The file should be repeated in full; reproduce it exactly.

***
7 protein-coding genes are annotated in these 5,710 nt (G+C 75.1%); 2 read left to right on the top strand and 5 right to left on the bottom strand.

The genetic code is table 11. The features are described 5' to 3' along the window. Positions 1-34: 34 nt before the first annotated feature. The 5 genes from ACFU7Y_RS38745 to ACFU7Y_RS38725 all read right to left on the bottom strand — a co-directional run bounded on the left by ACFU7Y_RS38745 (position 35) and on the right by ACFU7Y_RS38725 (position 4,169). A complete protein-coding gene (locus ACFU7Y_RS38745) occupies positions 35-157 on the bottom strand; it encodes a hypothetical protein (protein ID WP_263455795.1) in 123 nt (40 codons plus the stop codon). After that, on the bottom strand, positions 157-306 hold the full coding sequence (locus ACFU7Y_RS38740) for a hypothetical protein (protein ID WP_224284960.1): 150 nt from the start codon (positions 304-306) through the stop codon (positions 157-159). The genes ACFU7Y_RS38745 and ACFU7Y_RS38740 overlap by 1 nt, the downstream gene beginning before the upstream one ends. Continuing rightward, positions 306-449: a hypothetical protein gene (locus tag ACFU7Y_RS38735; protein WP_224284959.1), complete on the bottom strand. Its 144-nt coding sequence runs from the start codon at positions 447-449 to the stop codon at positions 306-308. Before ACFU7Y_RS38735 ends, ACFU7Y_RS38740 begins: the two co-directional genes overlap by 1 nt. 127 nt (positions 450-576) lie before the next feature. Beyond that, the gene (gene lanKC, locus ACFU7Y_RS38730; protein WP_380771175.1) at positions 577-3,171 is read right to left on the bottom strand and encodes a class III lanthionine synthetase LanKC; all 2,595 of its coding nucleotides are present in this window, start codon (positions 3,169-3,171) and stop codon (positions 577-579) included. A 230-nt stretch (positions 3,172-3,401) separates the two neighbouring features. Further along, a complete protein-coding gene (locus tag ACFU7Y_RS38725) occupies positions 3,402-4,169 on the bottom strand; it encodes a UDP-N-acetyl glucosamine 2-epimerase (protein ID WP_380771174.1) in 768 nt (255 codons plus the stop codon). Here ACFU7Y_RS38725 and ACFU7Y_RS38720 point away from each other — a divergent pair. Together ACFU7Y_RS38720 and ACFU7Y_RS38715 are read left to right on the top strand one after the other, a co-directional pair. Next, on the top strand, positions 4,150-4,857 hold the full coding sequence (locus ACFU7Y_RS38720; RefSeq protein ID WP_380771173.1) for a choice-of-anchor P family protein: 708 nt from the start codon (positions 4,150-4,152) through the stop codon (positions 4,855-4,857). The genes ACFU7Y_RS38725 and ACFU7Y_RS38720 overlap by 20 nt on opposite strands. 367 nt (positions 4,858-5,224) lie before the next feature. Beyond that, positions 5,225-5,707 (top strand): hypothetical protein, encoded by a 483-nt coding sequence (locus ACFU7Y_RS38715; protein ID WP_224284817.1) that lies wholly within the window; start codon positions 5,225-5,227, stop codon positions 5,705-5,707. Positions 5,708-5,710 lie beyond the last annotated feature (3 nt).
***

7 protein-coding genes are annotated in these 5,710 nt (G+C 75.1%); 2 read left to right on the top strand and 5 right to left on the bottom strand.

The genetic code is table 11. The features are described 5' to 3' along the window. Positions 1-34: 34 nt before the first annotated feature. The 5 genes from ACFU7Y_RS38745 to ACFU7Y_RS38725 all read right to left on the bottom strand — a co-directional run bounded on the left by ACFU7Y_RS38745 (position 35) and on the right by ACFU7Y_RS38725 (position 4,169). A complete protein-coding gene (locus ACFU7Y_RS38745) occupies positions 35-157 on the bottom strand; it encodes a hypothetical protein (protein ID WP_263455795.1) in 123 nt (40 codons plus the stop codon). After that, on the bottom strand, positions 157-306 hold the full coding sequence (locus ACFU7Y_RS38740) for a hypothetical protein (protein ID WP_224284960.1): 150 nt from the start codon (positions 304-306) through the stop codon (positions 157-159). The genes ACFU7Y_RS38745 and ACFU7Y_RS38740 overlap by 1 nt, the downstream gene beginning before the upstream one ends. Continuing rightward, positions 306-449: a hypothetical protein gene (locus tag ACFU7Y_RS38735; protein WP_224284959.1), complete on the bottom strand. Its 144-nt coding sequence runs from the start codon at positions 447-449 to the stop codon at positions 306-308. Before ACFU7Y_RS38735 ends, ACFU7Y_RS38740 begins: the two co-directional genes overlap by 1 nt. 127 nt (positions 450-576) lie before the next feature. Beyond that, the gene (gene lanKC, locus ACFU7Y_RS38730; protein WP_380771175.1) at positions 577-3,171 is read right to left on the bottom strand and encodes a class III lanthionine synthetase LanKC; all 2,595 of its coding nucleotides are present in this window, start codon (positions 3,169-3,171) and stop codon (positions 577-579) included. A 230-nt stretch (positions 3,172-3,401) separates the two neighbouring features. Further along, a complete protein-coding gene (locus tag ACFU7Y_RS38725) occupies positions 3,402-4,169 on the bottom strand; it encodes a UDP-N-acetyl glucosamine 2-epimerase (protein ID WP_380771174.1) in 768 nt (255 codons plus the stop codon). Here ACFU7Y_RS38725 and ACFU7Y_RS38720 point away from each other — a divergent pair. Together ACFU7Y_RS38720 and ACFU7Y_RS38715 are read left to right on the top strand one after the other, a co-directional pair. Next, on the top strand, positions 4,150-4,857 hold the full coding sequence (locus ACFU7Y_RS38720; RefSeq protein ID WP_380771173.1) for a choice-of-anchor P family protein: 708 nt from the start codon (positions 4,150-4,152) through the stop codon (positions 4,855-4,857). The genes ACFU7Y_RS38725 and ACFU7Y_RS38720 overlap by 20 nt on opposite strands. 367 nt (positions 4,858-5,224) lie before the next feature. Beyond that, positions 5,225-5,707 (top strand): hypothetical protein, encoded by a 483-nt coding sequence (locus ACFU7Y_RS38715; protein ID WP_224284817.1) that lies wholly within the window; start codon positions 5,225-5,227, stop codon positions 5,705-5,707. Positions 5,708-5,710 lie beyond the last annotated feature (3 nt).